“A meaningful move lower in Chinese steel prices could prevent further United States price increases as imports become increasingly more economical,” Rizzuto said.
The three largest producers — Nucor; U.S. Steel; and AK Steel Holdings Corp. of Middletown, Ohio — had mixed results in 2012.
U.S. Steel lost $124 million, including a loss of $353 million from the sale of U.S. Steel Serbia. AK Steel lost $1.03 billion as revenue fell 8 percent to $5.93 billion. Nucor earned $504.6 million.
One sign of improvement came on Friday from ArcelorMittal CEO Lakshmi Mittal at an investor presentation. He predicts a reasonable opportunity for a U.S. recovery despite low prices, according to Bradford, who attended the conference in New York.
John D. Oravecz is a staff writer for Trib Total Media. He can be reached at 412-320-7882 or email@example.com.
Show commenting policy
TribLive commenting policy
You are solely responsible for your comments and by using TribLive.com you agree to our Terms of Service.
We moderate comments. Our goal is to provide substantive commentary for a general readership. By screening submissions, we provide a space where readers can share intelligent and informed commentary that enhances the quality of our news and information.
While most comments will be posted if they are on-topic and not abusive, moderating decisions are subjective. We will make them as carefully and consistently as we can. Because of the volume of reader comments, we cannot review individual moderation decisions with readers.
We value thoughtful comments representing a range of views that make their point quickly and politely. We make an effort to protect discussions from repeated comments either by the same reader or different readers.
We follow the same standards for taste as the daily newspaper. A few things we won't tolerate: personal attacks, obscenity, vulgarity, profanity (including expletives and letters followed by dashes), commercial promotion, impersonations, incoherence, proselytizing and SHOUTING. Don't include URLs to Web sites.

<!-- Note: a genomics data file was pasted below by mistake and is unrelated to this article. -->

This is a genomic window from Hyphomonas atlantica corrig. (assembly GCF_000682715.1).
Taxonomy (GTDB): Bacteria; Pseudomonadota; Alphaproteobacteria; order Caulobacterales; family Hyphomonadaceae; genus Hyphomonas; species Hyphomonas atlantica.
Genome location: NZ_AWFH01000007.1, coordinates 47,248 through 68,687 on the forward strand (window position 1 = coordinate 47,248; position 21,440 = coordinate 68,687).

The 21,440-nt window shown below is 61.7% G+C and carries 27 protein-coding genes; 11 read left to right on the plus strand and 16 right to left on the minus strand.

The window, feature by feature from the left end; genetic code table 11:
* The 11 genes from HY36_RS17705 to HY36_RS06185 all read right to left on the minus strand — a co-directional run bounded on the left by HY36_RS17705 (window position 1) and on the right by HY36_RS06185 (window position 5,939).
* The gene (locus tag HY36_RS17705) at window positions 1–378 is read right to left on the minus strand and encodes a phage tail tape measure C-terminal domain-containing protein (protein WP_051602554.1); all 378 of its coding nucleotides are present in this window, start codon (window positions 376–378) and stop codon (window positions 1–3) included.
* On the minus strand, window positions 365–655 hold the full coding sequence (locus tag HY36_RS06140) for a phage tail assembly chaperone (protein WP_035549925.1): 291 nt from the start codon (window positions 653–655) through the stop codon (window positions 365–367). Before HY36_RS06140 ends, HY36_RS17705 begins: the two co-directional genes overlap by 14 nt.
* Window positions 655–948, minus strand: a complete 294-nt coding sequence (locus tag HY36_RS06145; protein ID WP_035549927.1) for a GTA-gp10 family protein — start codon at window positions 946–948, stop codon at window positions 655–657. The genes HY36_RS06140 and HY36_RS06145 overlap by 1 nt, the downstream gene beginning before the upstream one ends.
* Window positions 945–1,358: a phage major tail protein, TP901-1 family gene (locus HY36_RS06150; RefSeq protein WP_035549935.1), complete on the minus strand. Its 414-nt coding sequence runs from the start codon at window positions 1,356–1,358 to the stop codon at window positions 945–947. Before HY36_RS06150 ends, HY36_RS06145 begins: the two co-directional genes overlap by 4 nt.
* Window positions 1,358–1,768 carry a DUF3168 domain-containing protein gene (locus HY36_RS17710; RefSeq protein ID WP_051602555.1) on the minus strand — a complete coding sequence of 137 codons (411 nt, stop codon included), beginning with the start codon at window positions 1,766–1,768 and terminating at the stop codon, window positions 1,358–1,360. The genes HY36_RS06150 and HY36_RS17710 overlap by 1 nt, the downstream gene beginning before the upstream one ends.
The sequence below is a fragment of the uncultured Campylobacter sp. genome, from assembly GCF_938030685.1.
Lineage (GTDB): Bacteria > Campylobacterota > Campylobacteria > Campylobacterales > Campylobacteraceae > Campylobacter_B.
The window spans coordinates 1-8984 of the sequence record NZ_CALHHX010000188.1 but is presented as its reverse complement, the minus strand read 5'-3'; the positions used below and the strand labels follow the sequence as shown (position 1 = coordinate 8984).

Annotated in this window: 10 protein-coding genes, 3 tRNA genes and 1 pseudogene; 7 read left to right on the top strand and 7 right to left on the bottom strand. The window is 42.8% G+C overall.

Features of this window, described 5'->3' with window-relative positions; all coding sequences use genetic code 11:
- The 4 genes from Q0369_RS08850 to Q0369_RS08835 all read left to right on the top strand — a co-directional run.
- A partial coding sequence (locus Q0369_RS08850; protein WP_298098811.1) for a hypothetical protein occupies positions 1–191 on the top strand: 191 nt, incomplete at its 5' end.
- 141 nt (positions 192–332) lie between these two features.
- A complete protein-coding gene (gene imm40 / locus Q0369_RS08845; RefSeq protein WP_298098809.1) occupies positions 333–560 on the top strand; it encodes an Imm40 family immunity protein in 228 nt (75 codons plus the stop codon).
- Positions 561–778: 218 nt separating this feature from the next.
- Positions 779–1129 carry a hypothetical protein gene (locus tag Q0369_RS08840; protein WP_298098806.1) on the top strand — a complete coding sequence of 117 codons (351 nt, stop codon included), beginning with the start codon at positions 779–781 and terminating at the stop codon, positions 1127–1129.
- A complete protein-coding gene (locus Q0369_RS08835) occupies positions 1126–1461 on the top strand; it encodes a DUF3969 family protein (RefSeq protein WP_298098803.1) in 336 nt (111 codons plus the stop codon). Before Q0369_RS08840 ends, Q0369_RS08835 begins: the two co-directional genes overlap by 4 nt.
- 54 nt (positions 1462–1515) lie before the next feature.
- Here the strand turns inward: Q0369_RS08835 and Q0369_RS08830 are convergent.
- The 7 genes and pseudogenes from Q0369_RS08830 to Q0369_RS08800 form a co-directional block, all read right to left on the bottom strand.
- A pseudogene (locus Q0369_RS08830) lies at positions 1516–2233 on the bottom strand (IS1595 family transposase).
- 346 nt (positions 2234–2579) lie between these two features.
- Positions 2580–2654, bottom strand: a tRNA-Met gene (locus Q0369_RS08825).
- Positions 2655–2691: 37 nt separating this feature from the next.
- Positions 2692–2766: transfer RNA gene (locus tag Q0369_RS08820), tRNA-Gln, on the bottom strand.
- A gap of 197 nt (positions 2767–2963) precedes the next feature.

We do not edit comments. They are either approved or deleted. We reserve the right to edit a comment that is quoted or excerpted in an article. In this case, we may fix spelling and punctuation.
We welcome strong opinions and criticism of our work, but we don't want comments to become bogged down with discussions of our policies and we will moderate accordingly.
We appreciate it when readers and people quoted in articles or blog posts point out errors of fact or emphasis and will investigate all assertions. But these suggestions should be sent via e-mail. To avoid distracting other readers, we won't publish comments that suggest a correction. Instead, corrections will be made in a blog post or in an article.
- As historic breakup nears, Alcoa works to redefine its ‘advantage’
- Older workers try to cut back on hours at job
- Batteries key to alternative energy’s success
- Paying pals digitally catches on
- Program lets public service workers be forgiven for student debt
- Asian bug threatens oranges in Florida
- Make green home upgrades pay off
- Black Friday chaos dwindles thanks to earlier deals, online sales
- Travelers contend with increase in ground delays
- Fuel cell standoff slows car technology’s rise in popularity
- Key gets stuck in ignition